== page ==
The Hot Seat: André Leon Talley
Vogue's editor-at-large on The Golden Girls and the importance of living outside of the fashion bubble.
Tue Aug 25 2009
Illustration: Rob Kelly
When most people think of Vogue, ice-queen-in-chief Anna Wintour comes to mind. And while The September Issue, R.J. Cutler's docudrama about the making of the fashion rag's fall 2007 edition (the largest to date), focuses on tensions between Wintour and creative director Grace Coddington, André Leon Talley steals the show. In only about two minutes of screen time, he quips about "the famine of beauty"—now a catch phrase that has even become a downloadable ring tone. (Take that, Wintour.) TONY lunched with Talley at his new favorite bistro, Benoit, where he complimented our dress (Zara!), talked Golden Girls and insisted that we split the chocolate crme brle "just for a taste!"
RECOMMENDED: Full list of Hot Seat interviews
Were you okay with how little screen time you had in The September Issue?
When I saw it, I thought, Hmmmmm. I was fine because R.J. got me about the famine of beauty, he got me on the tennis courts, loaded with my Vuitton cases.
Yes, loaded down with all of your Vuitton accoutrements.
Well, the accoutrements are important. I took up tennis for the same reason I took up horseback riding—part of it is about the habit. Habit is an old word, like a riding habit or a tennis habit. Part of the intrigue was to go to Vuitton and get the tennis racket and the tennis bag, the box for the bottle of water. I don't do anything unless I think about my habit.
What were you thinking this morning when you dressed?
I was thinking very much about Naomi Sims [the first black supermodel], who recently passed away. At her funeral, the priest was wearing beautiful African robes, and I regretted that I didn't wear my own African caftan. So I wore this today—this is a cotton eyelet caftan that Diane von Furstenberg made for me, and silver Afghanistan bracelets, the tiger's claw from Ralph Rucci and the Prada fringe bag. I'm a big proponent of the man-bag.
In your September column for Vogue, you ask Serena Williams how she'd like to be remembered. How would you like people to remember you?
I'd like to be remembered as someone who made a difference in the lives of young people—that I nurtured someone and taught them to pursue their dreams and their careers, to leave a legacy. You cannot live your life in the elitist world of fashion and not step out or you're disconnected. You have to realize that fashion is not the endgame.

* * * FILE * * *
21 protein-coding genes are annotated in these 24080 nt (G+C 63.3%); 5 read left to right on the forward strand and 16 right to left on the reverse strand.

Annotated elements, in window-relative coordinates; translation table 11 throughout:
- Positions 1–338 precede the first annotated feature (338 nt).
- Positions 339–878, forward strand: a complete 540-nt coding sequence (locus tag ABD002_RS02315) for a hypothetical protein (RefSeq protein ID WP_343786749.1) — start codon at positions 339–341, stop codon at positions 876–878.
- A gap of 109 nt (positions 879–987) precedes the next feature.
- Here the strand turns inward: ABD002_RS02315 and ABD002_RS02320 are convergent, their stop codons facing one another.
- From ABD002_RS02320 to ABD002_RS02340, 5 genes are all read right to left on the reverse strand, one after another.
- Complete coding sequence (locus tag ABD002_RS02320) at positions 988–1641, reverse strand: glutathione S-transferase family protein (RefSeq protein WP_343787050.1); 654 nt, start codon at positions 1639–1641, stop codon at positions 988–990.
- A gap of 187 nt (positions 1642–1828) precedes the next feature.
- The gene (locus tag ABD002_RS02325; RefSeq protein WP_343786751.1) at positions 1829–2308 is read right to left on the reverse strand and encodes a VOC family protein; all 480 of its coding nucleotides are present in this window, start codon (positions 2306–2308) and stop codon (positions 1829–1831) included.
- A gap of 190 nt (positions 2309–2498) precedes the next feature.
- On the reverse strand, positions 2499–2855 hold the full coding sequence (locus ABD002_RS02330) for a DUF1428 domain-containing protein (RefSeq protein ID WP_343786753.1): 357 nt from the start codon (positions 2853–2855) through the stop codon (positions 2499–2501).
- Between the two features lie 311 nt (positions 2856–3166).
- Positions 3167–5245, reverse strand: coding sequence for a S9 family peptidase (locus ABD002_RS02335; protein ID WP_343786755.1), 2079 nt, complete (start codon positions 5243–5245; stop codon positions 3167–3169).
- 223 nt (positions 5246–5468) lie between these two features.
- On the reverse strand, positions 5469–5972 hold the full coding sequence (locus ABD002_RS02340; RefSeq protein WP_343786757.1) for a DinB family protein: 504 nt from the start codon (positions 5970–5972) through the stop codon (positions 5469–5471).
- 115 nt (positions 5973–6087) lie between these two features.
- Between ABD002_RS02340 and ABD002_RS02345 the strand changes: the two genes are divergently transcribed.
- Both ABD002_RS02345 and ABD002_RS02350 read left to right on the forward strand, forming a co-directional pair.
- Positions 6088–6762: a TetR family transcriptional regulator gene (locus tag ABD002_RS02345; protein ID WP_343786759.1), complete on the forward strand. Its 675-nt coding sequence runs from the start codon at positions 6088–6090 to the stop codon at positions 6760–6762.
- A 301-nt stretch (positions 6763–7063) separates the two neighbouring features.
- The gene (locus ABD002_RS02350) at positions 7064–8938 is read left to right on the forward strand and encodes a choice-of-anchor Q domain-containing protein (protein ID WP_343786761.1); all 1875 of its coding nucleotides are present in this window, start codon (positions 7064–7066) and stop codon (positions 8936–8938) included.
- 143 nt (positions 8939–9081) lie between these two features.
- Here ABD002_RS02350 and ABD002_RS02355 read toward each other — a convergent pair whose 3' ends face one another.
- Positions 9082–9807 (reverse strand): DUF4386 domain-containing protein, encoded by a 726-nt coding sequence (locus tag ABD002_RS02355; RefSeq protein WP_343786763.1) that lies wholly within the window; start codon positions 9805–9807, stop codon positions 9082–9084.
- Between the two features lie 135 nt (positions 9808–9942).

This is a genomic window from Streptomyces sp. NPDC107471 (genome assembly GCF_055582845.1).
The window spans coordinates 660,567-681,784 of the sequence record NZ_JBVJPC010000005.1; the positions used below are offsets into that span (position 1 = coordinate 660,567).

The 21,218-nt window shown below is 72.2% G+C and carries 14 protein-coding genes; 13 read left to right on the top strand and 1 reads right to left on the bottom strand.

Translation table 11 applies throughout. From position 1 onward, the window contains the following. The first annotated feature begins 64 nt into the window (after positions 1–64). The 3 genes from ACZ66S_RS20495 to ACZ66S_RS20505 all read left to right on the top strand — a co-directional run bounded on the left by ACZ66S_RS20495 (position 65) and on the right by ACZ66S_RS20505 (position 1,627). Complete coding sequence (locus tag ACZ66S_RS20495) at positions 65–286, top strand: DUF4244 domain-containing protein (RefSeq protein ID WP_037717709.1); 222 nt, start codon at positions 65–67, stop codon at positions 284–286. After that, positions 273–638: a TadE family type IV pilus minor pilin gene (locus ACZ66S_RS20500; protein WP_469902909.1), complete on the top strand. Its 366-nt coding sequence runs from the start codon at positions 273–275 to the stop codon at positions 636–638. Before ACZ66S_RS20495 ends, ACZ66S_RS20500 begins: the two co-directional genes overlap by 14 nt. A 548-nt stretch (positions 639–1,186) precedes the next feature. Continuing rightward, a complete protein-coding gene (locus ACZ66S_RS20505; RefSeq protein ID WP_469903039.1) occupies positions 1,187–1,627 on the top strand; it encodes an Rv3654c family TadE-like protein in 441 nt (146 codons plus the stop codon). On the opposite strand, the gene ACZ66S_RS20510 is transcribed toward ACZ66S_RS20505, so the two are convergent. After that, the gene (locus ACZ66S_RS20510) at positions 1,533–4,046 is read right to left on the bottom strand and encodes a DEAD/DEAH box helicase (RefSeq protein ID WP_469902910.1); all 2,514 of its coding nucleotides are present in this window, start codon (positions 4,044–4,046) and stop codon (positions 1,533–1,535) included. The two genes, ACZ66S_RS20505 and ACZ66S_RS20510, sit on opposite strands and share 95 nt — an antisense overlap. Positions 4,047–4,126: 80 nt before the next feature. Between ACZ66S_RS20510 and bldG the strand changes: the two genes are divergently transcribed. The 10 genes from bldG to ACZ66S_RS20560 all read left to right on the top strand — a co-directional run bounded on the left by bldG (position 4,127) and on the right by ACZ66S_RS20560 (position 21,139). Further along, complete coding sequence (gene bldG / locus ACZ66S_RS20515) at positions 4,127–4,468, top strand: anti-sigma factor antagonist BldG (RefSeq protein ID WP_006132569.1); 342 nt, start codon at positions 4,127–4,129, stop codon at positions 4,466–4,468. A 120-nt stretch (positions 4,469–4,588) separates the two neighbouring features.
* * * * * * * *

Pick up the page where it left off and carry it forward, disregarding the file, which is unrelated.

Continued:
So how do you keep that perspective working at Vogue? Aren't the Vogue offices kind of a mecca of skinniness?
You make the world your office. You branch out and give back. The way that people are now shopping and mixing clothes up—Topshop to Prada to Michael Kors—you have to live your life that way. You have to mix the high and the low. The Vogue offices are full of what I call very annnnnnnngular women wearing stilettos, and maybe that's just the consciousness—that people think that they need this look when they work at Vogue. But Grace Coddington does not fit that mold and she's elegant. Look at Michelle Obama, she's the most fashionable woman in America. But she's not a fashion plate.
Well, what do you wear at home? People think that you wear these outlandish outfits always.
No! I wear Juicy Couture shorts, a Ralph Lauren polo shirt and Uggs.
Really? You wear Uggs?
I started wearing Uggs two years ago.
Do you wear Crocs?
What are Crocs?
Those colorful, plastic...what Mario Batali wears.
No! I draw the line at Uggs. It's a cozy shoe. Also, they're only $98. That's the high and low.
So you like fuzzy, furry things?
I like the idea of being warm and secure. That's what home should be. That you have a sense of warmth, security, love, and you love the things around you and surround yourself with beauty.
Do you watch television at home?
I only watch MSNBC for the news. Keith, Rachel and Chris. And reruns of The Golden Girls. It's my favorite show.
That's really funny. What great fashion, too, no?
Oh, great, great. They have a sense of being at home, always wearing different robes and nightgowns. For me it's one of the greatest shows ever. Helmut Lang loves The Golden Girls too. He told me he used to rush home to watch it. It's very uplifting and fresh, it just takes you away from the fashionable world.
The September Issue opens Fri 28.